Do Robots Have Free Speech? Amazon Says Yes
On December 15, 1791, when the U.S. government passed the first amendment and guaranteed freedom of speech, legislators were not thinking about Alexa, Siri, Cortana, or Google Assistant.
The question now is: Should they have been?
People enjoy rights such as free speech in the United State and other countries around the world, and corporations are legally considered people for many purposes. But what about agents, smart digital assistants, and robots? As the field of artificial intelligence continues to grow and engineers pair it with natural language processing, we are increasingly seeing a voice-first future computer interface driven by intelligent assistants.
And that matters, because where AI is answering, AI had to be listening. And when AI listens, sometimes it hears sensitive material.
Case in point: the November 2015 death of Victor Parris Collins.
The accused murderer, James Bates, owned an Amazon Echo, and police were quick to request any recordings of conversations on the night of his death, as well as anything Alexa, the digital assistant Amazon embeds into the Echo, might have said. Amazon has pushed back -- doubtless fearing a reduction in sales if Echo becomes known as a spy device in customers' homes -- and today filed a motion to quash a search warrant for any recordings from the time in question.
Amazon's key point: Alexa has first-amendment rights.
"The recordings stored by Amazon for a subscriber’s Echo device will usually be both (1) the user’s speech, in the form of a request for information from Alexa, and (2) a transcript or depiction of the Alexa Voice Service response conveying the information it determines would be most responsive to the user’s query," Amazon's court filing says. "Both types of information are protected speech under the First Amendment."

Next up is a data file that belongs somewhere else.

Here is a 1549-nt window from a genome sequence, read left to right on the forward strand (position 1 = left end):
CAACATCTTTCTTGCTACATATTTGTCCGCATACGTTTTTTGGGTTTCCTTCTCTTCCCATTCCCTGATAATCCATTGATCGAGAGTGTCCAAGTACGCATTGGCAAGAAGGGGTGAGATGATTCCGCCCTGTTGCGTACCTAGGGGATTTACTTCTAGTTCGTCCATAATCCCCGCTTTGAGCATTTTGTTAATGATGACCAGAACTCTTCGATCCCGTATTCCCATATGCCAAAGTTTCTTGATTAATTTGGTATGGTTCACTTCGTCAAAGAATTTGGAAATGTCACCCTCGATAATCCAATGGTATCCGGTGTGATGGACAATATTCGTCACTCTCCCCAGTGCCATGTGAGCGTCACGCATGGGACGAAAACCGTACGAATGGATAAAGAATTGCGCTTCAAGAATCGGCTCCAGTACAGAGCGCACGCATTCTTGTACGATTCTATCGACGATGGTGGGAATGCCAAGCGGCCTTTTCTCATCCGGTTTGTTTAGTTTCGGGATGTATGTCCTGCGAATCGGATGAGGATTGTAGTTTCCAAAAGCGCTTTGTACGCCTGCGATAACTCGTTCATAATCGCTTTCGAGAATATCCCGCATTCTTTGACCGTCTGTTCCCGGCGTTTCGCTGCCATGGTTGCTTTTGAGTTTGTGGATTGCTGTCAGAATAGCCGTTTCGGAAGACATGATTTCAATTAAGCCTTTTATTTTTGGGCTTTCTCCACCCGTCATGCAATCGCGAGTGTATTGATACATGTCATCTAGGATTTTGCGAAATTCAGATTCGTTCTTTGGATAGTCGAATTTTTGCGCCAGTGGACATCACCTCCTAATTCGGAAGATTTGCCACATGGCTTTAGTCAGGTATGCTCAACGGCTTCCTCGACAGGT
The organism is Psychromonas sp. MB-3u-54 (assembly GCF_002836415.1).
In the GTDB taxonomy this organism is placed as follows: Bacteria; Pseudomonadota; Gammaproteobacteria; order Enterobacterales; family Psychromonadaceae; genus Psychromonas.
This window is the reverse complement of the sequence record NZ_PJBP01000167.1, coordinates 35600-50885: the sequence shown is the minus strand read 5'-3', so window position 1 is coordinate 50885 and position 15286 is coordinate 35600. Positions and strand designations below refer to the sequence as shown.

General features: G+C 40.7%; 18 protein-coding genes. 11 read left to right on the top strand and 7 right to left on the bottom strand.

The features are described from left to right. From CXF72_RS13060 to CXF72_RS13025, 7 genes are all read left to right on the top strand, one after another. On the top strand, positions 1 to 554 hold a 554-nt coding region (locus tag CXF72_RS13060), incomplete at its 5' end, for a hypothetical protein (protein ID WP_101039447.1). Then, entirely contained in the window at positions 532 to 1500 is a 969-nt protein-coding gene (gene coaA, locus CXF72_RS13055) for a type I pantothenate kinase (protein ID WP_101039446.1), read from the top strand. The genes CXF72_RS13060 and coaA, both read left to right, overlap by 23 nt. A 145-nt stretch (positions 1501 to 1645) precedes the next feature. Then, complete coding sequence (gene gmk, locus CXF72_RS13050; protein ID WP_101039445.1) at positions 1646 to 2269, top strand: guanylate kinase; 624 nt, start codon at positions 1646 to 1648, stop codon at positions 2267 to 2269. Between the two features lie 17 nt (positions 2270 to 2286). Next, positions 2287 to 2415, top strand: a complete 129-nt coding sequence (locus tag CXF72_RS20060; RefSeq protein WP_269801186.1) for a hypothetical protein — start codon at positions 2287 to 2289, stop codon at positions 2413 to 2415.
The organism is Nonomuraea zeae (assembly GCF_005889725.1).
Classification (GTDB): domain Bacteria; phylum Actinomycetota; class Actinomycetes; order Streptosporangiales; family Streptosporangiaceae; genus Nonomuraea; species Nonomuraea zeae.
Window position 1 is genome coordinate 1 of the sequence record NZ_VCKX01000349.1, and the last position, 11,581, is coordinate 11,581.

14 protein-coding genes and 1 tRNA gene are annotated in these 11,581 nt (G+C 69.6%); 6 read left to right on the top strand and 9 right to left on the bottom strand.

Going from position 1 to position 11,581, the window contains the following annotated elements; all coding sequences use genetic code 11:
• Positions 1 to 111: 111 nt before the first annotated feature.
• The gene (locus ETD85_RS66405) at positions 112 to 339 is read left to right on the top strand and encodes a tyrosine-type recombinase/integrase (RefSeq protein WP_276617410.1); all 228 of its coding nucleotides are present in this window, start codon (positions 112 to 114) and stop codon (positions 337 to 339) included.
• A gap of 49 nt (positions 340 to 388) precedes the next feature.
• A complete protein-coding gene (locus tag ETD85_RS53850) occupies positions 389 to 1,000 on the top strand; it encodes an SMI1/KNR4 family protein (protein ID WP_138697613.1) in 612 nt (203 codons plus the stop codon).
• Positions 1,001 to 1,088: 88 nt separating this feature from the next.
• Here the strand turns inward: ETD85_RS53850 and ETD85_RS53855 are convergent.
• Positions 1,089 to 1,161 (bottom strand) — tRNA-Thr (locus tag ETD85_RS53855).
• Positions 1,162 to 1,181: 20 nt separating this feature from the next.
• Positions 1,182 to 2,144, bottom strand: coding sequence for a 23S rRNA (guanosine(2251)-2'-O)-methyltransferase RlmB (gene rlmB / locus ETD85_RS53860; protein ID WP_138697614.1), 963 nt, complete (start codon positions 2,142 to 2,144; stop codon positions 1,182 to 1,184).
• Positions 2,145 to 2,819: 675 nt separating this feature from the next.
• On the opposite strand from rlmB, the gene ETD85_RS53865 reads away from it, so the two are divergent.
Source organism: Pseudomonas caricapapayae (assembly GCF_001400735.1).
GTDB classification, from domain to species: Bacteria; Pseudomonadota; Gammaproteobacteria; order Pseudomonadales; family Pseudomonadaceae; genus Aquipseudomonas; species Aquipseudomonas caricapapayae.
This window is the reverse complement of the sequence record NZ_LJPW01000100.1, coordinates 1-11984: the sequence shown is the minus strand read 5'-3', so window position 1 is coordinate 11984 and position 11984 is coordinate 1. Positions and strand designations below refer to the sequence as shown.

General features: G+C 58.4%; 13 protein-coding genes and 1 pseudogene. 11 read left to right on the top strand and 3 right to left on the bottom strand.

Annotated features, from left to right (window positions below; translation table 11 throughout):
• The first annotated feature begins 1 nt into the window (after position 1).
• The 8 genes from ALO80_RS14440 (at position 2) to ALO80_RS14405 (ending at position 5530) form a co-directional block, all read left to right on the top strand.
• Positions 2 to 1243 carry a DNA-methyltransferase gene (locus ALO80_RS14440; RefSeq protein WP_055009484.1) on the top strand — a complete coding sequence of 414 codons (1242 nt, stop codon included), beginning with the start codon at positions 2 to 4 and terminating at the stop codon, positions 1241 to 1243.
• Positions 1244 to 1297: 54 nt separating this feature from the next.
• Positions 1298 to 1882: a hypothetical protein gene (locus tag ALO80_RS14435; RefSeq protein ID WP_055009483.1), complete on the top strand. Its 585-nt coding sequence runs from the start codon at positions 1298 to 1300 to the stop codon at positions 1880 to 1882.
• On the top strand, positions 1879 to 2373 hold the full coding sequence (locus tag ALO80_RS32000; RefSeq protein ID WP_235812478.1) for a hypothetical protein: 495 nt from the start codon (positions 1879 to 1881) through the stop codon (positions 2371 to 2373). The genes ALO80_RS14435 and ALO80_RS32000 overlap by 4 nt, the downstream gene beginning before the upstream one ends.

That last part is the money quote. What Alexa says, Amazon is claiming, is protected under free speech laws.
The brief goes on to state that free speech legislation extends the right to browse and purchase "expressive" materials anonymously, without fear of government discovery. This means, Amazon is hoping, that people's use of Alexa should be private, and therefore not subject to government demands for release.
But the interesting part is in defining what Alexa says as "free speech."
It's a question that's only going to get more interesting as she gets smarter over time, and as Siri, Cortana, Google Assistant, and other smart digital agents make larger and larger inroads in our digital -- and physical -- lives.
The European Parliament has already proposed drafting rules for robots and AI in Europe that would grant them some form of personhood status. Microsoft founder Bill Gates has said that robots should pay taxes.
Perhaps freedom of speech for machines is not too big a leap. ..Source.. by John Koetsier , Contributor